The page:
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Evolving Job Market Increases Unified Communications Demand in Latin America

September 12, 2014 by

As the job market in Latin American nations continues to evolve, the need for high-quality unified communications tools is growing, Frost & Sullivan recently reported. The study revealed that the UC market in the Latin America region is poised to reach $1.4 billion by 2020. In 2013, by comparison, the market earned revenue of about $890 million. The primary reason behind this significant growth is that jobs in the region are increasingly dependent on high-level collaboration and multitasking. In order to support their employees, firms realize they need to invest in UC.

"The Internet and the proliferation of mobile devices such as mobile phones and tablets that offer constantly improving image, voice, and sharing options are changing the way businesses communicate," said Valeria Goldsworthy, a Frost & Sullivan information and communication technologies industry analyst. "Leveraging the growing bring-your-own-device trend, market participants have made new UC&C communication applications available on most mobile devices, helping industries become more competitive in this age of the global enterprise."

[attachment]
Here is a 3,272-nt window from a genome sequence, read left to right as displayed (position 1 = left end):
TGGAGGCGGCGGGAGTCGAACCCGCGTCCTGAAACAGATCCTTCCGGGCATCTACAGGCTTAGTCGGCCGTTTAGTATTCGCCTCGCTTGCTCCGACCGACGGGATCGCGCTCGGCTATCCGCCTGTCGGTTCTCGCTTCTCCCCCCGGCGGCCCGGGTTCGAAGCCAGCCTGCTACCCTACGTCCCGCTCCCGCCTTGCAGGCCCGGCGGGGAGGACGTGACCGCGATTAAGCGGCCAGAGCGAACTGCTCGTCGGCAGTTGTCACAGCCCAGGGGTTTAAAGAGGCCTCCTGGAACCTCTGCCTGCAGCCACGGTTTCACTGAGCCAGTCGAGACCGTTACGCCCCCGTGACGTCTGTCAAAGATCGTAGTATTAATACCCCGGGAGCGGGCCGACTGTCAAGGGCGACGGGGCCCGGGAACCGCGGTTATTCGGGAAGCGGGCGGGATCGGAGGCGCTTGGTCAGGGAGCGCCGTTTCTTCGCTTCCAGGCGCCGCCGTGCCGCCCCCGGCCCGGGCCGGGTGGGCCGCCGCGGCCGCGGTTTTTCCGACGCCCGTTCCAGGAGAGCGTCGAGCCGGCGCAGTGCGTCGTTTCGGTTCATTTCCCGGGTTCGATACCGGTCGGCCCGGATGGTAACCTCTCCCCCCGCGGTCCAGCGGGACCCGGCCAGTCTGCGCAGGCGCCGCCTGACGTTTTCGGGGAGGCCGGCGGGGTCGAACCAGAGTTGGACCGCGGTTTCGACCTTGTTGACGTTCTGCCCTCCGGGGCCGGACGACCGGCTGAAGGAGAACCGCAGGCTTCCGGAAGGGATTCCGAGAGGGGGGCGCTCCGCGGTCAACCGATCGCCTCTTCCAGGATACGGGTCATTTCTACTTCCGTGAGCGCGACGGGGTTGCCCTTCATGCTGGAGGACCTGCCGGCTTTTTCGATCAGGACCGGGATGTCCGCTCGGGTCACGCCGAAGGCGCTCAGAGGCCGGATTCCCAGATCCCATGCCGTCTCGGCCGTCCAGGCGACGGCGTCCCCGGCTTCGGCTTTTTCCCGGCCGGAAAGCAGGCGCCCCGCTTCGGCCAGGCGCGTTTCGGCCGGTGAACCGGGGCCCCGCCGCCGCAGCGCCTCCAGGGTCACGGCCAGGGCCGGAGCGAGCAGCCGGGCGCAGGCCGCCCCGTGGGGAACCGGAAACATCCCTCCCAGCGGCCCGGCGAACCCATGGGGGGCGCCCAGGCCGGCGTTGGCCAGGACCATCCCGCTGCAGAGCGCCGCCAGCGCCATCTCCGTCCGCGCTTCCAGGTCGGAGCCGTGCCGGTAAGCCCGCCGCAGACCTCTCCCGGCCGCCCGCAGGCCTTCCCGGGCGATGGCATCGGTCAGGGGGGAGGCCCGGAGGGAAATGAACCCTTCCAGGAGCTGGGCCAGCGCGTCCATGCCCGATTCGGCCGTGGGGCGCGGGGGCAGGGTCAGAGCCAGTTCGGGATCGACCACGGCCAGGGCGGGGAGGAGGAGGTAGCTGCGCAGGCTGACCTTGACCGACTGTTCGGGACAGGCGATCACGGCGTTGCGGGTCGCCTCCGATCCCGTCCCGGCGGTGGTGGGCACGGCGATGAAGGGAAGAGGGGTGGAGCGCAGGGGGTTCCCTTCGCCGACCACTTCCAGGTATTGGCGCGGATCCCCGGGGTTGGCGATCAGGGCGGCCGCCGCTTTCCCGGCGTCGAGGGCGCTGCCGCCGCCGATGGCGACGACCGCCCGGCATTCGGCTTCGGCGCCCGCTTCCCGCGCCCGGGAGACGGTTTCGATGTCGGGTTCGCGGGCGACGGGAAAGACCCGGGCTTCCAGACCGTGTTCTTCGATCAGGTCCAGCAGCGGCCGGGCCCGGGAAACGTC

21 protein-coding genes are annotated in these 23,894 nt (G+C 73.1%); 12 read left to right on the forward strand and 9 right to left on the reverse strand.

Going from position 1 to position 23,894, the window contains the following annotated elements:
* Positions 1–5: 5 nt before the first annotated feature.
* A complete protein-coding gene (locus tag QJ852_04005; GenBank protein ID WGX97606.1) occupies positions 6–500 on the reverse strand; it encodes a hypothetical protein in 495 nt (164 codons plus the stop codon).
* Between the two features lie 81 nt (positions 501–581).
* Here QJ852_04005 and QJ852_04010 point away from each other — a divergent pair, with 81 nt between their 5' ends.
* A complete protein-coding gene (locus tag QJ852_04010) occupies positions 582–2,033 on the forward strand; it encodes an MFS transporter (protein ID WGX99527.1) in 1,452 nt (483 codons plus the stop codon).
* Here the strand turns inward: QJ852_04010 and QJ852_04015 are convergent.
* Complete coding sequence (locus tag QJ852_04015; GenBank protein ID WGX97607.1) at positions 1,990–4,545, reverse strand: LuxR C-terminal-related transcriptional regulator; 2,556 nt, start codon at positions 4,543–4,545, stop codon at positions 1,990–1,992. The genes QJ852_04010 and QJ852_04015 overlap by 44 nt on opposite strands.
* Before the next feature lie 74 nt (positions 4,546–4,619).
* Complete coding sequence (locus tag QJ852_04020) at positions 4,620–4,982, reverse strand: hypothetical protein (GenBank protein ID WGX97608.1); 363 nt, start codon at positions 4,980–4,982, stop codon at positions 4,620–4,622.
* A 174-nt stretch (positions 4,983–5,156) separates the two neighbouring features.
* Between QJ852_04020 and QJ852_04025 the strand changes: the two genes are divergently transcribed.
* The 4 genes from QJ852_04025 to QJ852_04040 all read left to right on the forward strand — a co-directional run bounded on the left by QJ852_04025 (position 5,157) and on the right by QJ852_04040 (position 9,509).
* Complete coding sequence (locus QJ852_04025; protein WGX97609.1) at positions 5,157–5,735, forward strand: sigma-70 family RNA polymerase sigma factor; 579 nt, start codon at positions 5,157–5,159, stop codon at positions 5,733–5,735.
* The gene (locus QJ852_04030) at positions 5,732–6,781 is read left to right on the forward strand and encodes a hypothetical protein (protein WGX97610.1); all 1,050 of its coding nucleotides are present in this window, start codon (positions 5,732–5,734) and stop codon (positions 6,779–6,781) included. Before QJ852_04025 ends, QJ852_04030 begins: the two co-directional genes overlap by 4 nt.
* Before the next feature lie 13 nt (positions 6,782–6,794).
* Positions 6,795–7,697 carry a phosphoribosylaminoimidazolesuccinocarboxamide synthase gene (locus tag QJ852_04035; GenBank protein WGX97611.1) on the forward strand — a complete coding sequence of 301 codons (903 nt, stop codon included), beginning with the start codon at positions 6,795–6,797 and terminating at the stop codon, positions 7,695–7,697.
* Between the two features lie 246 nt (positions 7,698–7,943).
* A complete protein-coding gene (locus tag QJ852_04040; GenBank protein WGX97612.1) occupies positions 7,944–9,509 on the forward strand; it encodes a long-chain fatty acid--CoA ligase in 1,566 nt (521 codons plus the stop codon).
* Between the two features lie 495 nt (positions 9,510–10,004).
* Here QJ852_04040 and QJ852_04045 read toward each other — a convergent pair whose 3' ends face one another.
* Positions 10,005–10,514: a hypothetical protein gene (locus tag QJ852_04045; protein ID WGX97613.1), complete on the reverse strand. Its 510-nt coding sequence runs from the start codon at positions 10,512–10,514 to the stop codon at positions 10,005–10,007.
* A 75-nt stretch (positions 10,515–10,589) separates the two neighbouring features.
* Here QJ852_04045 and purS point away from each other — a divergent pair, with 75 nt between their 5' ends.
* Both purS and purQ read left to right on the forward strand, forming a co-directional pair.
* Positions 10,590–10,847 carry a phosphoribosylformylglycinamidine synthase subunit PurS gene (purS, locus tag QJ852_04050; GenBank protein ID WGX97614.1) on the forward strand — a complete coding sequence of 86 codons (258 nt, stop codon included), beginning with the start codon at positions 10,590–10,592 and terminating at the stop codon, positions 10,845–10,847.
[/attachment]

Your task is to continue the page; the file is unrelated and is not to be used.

Without effective UC tools at their employees' disposal, many companies simply cannot compete in an evolving, maturing marketplace.

Upgrades On the Horizon

For all the advancements projected by the Frost & Sullivan report, there are a few stumbling blocks that may prevent UC from reaching its maximum potential in the immediate future. First, many Latin American nations do not have fully developed 3G and 4G networks, which limits the value of UC tools for companies in the region.

Another factor is the current prevalence of free or low-cost, consumer-quality UC solutions, according to the report. "Already, new UC&C solutions with low implementation and maintenance costs have reached the market," said Goldsworthy. Because these tools have essentially beaten out high-quality UC solutions in the race to the Latin America market, it may have delayed the day when the latter category reigns supreme. Delayed, but not prevented.

Ultimately, it is almost certain that the vast majority of companies that require advanced UC capabilities for their workers will turn to professional grade solutions. Free options offer short-term financial incentive, but they simply aren't adequate for most companies' needs, as they are not sufficiently secure, reliable, or flexible. As Latin American firms continue to compete on a global stage, these cut-rate options just won't cut it.

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